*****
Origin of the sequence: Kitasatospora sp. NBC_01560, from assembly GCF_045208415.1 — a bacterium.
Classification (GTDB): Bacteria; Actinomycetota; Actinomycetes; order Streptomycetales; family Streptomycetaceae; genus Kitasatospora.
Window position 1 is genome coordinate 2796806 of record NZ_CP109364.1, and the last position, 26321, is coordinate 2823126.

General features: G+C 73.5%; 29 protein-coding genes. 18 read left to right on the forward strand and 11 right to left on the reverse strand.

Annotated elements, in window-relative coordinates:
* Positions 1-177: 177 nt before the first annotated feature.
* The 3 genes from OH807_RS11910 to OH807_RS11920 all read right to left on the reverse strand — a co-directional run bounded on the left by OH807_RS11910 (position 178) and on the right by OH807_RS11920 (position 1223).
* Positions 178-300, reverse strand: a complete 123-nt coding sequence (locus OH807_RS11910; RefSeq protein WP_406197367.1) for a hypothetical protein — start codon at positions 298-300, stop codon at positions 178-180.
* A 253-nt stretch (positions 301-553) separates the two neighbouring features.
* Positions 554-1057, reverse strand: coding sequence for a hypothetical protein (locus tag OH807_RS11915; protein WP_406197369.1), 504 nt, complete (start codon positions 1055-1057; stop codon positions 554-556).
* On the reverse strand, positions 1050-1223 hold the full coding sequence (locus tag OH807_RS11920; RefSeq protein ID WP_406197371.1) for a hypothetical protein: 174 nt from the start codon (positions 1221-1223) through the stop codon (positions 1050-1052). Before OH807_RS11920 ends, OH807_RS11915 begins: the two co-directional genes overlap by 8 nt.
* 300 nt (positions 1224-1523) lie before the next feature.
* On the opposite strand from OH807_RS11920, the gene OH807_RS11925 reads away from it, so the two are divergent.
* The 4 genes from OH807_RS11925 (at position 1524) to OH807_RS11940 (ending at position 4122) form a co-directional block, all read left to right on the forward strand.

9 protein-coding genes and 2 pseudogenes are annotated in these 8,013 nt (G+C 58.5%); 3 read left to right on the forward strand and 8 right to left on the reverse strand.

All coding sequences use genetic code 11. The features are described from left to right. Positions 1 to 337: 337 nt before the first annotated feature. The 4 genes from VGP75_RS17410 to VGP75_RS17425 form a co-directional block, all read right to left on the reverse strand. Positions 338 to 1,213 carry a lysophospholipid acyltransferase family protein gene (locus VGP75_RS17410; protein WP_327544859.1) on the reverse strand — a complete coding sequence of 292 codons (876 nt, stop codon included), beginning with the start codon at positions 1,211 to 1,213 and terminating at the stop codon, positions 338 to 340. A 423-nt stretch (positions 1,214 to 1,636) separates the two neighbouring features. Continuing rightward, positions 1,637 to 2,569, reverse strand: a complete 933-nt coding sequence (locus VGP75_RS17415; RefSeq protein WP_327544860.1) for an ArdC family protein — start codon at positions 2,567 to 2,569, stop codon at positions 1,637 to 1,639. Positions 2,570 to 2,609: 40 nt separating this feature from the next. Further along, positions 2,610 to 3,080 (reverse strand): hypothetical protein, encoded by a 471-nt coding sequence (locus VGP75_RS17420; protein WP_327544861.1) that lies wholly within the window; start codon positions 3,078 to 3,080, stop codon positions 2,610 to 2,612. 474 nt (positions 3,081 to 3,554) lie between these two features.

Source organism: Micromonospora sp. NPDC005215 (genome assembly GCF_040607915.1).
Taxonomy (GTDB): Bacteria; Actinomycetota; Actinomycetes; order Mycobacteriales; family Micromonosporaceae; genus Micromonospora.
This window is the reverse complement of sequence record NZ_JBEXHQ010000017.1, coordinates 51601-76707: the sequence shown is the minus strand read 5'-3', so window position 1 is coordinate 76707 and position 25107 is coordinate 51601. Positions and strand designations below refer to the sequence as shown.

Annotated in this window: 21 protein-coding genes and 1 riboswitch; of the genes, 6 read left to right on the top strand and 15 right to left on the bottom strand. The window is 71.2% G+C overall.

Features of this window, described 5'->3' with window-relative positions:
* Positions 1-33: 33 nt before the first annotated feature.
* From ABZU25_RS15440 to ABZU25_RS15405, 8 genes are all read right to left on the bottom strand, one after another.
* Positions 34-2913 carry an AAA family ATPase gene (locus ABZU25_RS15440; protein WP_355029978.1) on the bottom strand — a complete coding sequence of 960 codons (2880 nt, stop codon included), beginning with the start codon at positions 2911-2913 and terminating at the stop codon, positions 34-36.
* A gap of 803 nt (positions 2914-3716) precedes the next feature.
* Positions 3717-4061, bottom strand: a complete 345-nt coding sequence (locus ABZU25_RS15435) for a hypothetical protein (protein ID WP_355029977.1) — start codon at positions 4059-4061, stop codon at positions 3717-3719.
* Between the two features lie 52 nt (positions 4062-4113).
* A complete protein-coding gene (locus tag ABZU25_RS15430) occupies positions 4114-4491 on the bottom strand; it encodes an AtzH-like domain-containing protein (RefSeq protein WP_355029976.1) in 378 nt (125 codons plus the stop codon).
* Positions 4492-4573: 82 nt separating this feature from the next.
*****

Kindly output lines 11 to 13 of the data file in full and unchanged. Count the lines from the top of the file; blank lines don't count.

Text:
* On the reverse strand, positions 1050-1223 hold the full coding sequence (locus tag OH807_RS11920; RefSeq protein ID WP_406197371.1) for a hypothetical protein: 174 nt from the start codon (positions 1221-1223) through the stop codon (positions 1050-1052). Before OH807_RS11920 ends, OH807_RS11915 begins: the two co-directional genes overlap by 8 nt.
* 300 nt (positions 1224-1523) lie before the next feature.
* On the opposite strand from OH807_RS11920, the gene OH807_RS11925 reads away from it, so the two are divergent.